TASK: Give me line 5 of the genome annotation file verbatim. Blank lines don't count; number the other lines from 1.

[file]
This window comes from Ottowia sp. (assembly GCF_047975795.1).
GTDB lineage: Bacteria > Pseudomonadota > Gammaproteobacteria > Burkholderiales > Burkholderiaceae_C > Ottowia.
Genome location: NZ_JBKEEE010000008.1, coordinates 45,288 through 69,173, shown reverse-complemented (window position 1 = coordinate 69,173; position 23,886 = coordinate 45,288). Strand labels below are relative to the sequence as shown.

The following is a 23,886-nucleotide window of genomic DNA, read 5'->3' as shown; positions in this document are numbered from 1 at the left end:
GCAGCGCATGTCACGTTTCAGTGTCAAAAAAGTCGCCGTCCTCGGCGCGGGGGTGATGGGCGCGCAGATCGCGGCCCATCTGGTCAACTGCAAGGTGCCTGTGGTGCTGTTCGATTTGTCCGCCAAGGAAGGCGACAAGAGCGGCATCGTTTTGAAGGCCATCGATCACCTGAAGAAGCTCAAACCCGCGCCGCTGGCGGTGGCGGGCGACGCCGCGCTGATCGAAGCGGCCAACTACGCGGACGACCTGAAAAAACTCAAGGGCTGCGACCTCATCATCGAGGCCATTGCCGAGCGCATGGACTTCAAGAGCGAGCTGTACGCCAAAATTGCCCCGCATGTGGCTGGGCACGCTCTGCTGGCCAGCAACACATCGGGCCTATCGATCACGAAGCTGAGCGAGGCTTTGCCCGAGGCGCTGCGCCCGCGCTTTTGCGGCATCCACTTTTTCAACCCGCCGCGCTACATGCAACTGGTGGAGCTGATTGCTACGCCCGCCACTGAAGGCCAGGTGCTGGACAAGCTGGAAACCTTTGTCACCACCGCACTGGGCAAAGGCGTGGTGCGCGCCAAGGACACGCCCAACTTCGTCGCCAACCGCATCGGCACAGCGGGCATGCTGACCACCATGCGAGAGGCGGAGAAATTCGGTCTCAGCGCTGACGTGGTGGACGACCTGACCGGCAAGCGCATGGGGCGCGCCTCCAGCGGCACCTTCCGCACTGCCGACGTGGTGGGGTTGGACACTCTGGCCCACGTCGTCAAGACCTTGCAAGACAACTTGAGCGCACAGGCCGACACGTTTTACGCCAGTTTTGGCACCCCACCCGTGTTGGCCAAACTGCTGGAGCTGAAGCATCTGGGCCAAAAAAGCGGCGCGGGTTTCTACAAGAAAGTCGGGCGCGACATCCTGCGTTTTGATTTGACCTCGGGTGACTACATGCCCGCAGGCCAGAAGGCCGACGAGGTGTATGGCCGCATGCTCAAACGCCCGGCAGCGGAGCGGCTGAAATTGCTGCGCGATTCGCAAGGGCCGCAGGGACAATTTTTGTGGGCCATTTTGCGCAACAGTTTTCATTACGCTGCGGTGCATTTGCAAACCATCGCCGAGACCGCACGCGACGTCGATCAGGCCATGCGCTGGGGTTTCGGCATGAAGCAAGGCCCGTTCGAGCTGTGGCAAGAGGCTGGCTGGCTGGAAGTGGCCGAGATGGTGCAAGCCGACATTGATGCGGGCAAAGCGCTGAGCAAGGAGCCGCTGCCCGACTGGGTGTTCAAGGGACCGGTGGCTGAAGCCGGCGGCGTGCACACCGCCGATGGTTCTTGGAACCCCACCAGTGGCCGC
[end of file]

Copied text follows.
GCAGCGCATGTCACGTTTCAGTGTCAAAAAAGTCGCCGTCCTCGGCGCGGGGGTGATGGGCGCGCAGATCGCGGCCCATCTGGTCAACTGCAAGGTGCCTGTGGTGCTGTTCGATTTGTCCGCCAAGGAAGGCGACAAGAGCGGCATCGTTTTGAAGGCCATCGATCACCTGAAGAAGCTCAAACCCGCGCCGCTGGCGGTGGCGGGCGACGCCGCGCTGATCGAAGCGGCCAACTACGCGGACGACCTGAAAAAACTCAAGGGCTGCGACCTCATCATCGAGGCCATTGCCGAGCGCATGGACTTCAAGAGCGAGCTGTACGCCAAAATTGCCCCGCATGTGGCTGGGCACGCTCTGCTGGCCAGCAACACATCGGGCCTATCGATCACGAAGCTGAGCGAGGCTTTGCCCGAGGCGCTGCGCCCGCGCTTTTGCGGCATCCACTTTTTCAACCCGCCGCGCTACATGCAACTGGTGGAGCTGATTGCTACGCCCGCCACTGAAGGCCAGGTGCTGGACAAGCTGGAAACCTTTGTCACCACCGCACTGGGCAAAGGCGTGGTGCGCGCCAAGGACACGCCCAACTTCGTCGCCAACCGCATCGGCACAGCGGGCATGCTGACCACCATGCGAGAGGCGGAGAAATTCGGTCTCAGCGCTGACGTGGTGGACGACCTGACCGGCAAGCGCATGGGGCGCGCCTCCAGCGGCACCTTCCGCACTGCCGACGTGGTGGGGTTGGACACTCTGGCCCACGTCGTCAAGACCTTGCAAGACAACTTGAGCGCACAGGCCGACACGTTTTACGCCAGTTTTGGCACCCCACCCGTGTTGGCCAAACTGCTGGAGCTGAAGCATCTGGGCCAAAAAAGCGGCGCGGGTTTCTACAAGAAAGTCGGGCGCGACATCCTGCGTTTTGATTTGACCTCGGGTGACTACATGCCCGCAGGCCAGAAGGCCGACGAGGTGTATGGCCGCATGCTCAAACGCCCGGCAGCGGAGCGGCTGAAATTGCTGCGCGATTCGCAAGGGCCGCAGGGACAATTTTTGTGGGCCATTTTGCGCAACAGTTTTCATTACGCTGCGGTGCATTTGCAAACCATCGCCGAGACCGCACGCGACGTCGATCAGGCCATGCGCTGGGGTTTCGGCATGAAGCAAGGCCCGTTCGAGCTGTGGCAAGAGGCTGGCTGGCTGGAAGTGGCCGAGATGGTGCAAGCCGACATTGATGCGGGCAAAGCGCTGAGCAAGGAGCCGCTGCCCGACTGGGTGTTCAAGGGACCGGTGGCTGAAGCCGGCGGCGTGCACACCGCCGATGGTTCTTGGAACCCCACCAGTGGCCGC